One word can sum up the major challenge to Lviv’s bid for the 2022 Winter Olympic Games: infrastructure. With virtually no world class winter sporting facilities in the region, and inadequate transit and accommodations infrastructure, the Lviv bid begins nearly from scratch. This doesn’t daunt organizers though. “There is more than enough time,” says Bubka as he notes that it generally takes about 7 years for a city to prepare for the event, “Plenty of previous host countries have begun from scratch and we will do the same.” He makes a strong argument; Sochi has been labelled ‘the world’s largest construction zone’ due to the complete retrofit the Russian government gave the resort in preparation for the 2014 games. More importantly, Krakow and Almaty will be in a similar position with the need to build or renovate most of the Olympic infrastructure.

Olympic ‘Hope’: Magical Lviv & the Majestic Carpathian Mountains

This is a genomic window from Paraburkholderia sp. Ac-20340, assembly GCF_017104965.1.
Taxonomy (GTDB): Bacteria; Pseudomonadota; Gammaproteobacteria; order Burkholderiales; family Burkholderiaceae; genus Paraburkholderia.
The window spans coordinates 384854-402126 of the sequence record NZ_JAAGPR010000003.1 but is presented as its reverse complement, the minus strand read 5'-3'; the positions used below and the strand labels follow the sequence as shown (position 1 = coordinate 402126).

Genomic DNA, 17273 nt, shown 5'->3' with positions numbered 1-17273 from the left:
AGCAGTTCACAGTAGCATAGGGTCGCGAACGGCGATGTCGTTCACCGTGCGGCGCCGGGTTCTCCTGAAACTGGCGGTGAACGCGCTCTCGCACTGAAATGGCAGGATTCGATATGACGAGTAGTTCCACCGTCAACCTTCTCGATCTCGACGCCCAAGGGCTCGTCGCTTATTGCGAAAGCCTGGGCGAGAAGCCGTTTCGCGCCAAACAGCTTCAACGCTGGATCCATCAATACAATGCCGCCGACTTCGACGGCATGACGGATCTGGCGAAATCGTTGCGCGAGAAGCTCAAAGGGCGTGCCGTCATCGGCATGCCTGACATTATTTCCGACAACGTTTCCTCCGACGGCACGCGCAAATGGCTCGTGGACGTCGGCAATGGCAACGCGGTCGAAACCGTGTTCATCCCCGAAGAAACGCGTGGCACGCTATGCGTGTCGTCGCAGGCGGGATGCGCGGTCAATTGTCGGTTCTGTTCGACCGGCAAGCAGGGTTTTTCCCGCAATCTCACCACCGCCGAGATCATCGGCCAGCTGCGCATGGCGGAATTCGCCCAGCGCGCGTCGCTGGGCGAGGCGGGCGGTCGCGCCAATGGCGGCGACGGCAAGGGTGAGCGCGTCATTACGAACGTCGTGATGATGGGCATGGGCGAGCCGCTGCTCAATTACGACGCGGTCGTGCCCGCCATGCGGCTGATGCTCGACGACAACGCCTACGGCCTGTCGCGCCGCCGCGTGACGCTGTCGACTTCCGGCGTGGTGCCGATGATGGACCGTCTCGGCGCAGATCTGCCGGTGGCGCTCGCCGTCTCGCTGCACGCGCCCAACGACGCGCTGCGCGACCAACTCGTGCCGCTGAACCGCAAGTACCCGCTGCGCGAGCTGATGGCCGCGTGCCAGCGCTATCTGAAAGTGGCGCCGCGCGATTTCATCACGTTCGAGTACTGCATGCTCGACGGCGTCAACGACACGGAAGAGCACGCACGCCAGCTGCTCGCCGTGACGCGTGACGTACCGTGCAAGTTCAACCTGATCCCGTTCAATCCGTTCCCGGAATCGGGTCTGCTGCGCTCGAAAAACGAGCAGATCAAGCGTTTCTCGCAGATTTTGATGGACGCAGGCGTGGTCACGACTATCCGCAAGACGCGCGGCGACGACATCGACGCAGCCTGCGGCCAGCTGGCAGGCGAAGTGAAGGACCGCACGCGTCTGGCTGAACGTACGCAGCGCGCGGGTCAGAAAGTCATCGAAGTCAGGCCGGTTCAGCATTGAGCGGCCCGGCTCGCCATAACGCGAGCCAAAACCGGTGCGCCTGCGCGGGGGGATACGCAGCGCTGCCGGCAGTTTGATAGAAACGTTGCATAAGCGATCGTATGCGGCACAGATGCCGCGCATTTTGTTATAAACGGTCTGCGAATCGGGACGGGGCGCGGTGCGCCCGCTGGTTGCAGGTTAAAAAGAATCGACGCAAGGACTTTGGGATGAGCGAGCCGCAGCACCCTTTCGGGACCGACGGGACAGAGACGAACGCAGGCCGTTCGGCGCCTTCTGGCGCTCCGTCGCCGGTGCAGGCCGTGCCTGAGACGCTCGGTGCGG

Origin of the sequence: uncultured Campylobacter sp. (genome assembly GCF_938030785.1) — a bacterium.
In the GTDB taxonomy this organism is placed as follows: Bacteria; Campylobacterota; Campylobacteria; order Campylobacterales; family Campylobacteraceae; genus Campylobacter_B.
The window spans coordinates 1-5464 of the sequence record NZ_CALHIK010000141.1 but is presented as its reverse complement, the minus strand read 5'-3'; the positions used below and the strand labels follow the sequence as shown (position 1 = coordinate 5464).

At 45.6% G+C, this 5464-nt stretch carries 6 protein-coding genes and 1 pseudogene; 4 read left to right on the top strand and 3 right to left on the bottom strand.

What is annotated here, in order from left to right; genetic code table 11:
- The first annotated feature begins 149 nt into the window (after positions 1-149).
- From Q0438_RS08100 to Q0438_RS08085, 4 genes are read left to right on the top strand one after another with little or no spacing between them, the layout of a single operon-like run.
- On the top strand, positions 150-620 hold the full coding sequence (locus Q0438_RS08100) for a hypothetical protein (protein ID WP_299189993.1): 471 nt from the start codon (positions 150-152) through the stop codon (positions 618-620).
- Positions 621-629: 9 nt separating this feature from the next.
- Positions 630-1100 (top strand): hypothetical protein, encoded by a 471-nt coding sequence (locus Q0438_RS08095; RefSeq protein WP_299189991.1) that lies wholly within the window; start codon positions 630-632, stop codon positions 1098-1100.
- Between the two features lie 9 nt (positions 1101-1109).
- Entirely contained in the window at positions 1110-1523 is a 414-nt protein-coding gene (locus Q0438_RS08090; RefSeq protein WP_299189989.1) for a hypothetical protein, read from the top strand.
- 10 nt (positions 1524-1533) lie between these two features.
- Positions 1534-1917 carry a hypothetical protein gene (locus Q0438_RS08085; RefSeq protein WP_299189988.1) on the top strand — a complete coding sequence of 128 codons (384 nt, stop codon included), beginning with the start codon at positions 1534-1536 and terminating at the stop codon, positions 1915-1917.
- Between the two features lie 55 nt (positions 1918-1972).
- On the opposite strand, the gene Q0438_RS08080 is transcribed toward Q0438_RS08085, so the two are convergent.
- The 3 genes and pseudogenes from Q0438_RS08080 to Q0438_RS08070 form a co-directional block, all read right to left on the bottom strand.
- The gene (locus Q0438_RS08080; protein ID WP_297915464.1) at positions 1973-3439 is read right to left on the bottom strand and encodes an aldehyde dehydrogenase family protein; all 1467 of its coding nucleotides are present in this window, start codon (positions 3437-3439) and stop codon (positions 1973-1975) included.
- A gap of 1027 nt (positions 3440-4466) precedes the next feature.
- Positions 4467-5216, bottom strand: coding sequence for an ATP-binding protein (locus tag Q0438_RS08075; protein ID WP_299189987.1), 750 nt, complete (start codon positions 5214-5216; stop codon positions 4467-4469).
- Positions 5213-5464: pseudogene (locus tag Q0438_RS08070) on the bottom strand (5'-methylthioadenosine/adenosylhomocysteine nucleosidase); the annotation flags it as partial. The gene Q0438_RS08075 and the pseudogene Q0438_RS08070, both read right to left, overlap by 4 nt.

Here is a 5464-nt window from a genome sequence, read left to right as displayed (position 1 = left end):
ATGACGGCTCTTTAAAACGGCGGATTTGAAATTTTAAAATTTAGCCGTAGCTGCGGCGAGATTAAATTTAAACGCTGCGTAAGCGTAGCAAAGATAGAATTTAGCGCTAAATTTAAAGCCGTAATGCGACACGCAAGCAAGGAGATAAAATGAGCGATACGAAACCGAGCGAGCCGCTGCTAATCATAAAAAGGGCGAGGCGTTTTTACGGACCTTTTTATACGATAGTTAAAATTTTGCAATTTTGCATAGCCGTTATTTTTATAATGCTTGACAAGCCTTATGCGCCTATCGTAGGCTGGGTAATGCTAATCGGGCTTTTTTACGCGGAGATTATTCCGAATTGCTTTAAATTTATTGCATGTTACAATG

Lviv is already an established tourist gem, regularly winning recognition as one of the top travel destinations in Europe. Whether it’s the arousing smell of a freshly-brewed coffee at one of Lviv’s outdoor cafés that dot our quaint, cobblestone roads; or it’s a mouth-watering beer in the shadow of one of Lviv’s UNESCO-protected historic buildings; or maybe it’s the romantic allure of an arm-in-arm couple walking along one of Lviv’s beautiful urban parks; but it becomes easy to envision the city as an ideal place for the Olympic community to congregate. Yet €8 billion represents a very substantial investment in the tourism and sporting infrastructure of Lviv and the Carpathian mountains. It is hoped that this investment will be able to transform the region into one of the leading ski and winter resort areas in all of Eastern Europe; that Lviv and the Carpathian resorts of Tysovets and Slavske can form a formidable tourism partnership that will reap the economic rewards for generations to come. The first step was to announce its interest by the November 14th deadline. The next step, to be announced in July 2014, is to pass the applicant phase and become a ‘Candidate City’. “This is a historic moment for sport in Ukraine,” explains Bubka, whose influential position in the IOC is likely to provide additional support for Lviv to reach the ‘Candidate City’ category. That front-running Munich has new IOC President, and former German IOC member Thomas Bach, in their corner doesn’t faze the ever-confident Bubka. “We have the resources and the support of the nation – we must now move forward.” For Bubka, a man that has built his entire life around setting his sights higher than anyone thought attainable, ‘Nope’ isn’t a word in his vocabulary. There is one more Olympic glory this legend has yet to attain: and it’s his Olympic Hope for 2022.